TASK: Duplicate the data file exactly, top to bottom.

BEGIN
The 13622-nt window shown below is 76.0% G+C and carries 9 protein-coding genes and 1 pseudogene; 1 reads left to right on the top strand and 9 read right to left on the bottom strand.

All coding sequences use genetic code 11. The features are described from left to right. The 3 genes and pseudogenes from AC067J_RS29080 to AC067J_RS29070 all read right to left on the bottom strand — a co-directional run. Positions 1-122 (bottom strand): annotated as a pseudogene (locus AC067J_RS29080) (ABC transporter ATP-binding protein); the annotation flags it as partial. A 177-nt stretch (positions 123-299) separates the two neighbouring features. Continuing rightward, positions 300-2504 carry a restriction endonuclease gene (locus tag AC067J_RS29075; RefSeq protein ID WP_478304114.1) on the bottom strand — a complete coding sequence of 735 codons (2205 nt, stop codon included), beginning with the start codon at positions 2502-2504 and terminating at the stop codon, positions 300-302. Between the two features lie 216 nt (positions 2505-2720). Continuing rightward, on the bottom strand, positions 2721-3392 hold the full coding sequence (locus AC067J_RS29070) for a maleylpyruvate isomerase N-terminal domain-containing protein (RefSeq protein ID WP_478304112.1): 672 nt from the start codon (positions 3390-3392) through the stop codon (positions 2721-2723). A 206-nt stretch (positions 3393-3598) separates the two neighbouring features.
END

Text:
The 13622-nt window shown below is 76.0% G+C and carries 9 protein-coding genes and 1 pseudogene; 1 reads left to right on the top strand and 9 read right to left on the bottom strand.

All coding sequences use genetic code 11. The features are described from left to right. The 3 genes and pseudogenes from AC067J_RS29080 to AC067J_RS29070 all read right to left on the bottom strand — a co-directional run. Positions 1-122 (bottom strand): annotated as a pseudogene (locus AC067J_RS29080) (ABC transporter ATP-binding protein); the annotation flags it as partial. A 177-nt stretch (positions 123-299) separates the two neighbouring features. Continuing rightward, positions 300-2504 carry a restriction endonuclease gene (locus tag AC067J_RS29075; RefSeq protein ID WP_478304114.1) on the bottom strand — a complete coding sequence of 735 codons (2205 nt, stop codon included), beginning with the start codon at positions 2502-2504 and terminating at the stop codon, positions 300-302. Between the two features lie 216 nt (positions 2505-2720). Continuing rightward, on the bottom strand, positions 2721-3392 hold the full coding sequence (locus AC067J_RS29070) for a maleylpyruvate isomerase N-terminal domain-containing protein (RefSeq protein ID WP_478304112.1): 672 nt from the start codon (positions 3390-3392) through the stop codon (positions 2721-2723). A 206-nt stretch (positions 3393-3598) separates the two neighbouring features.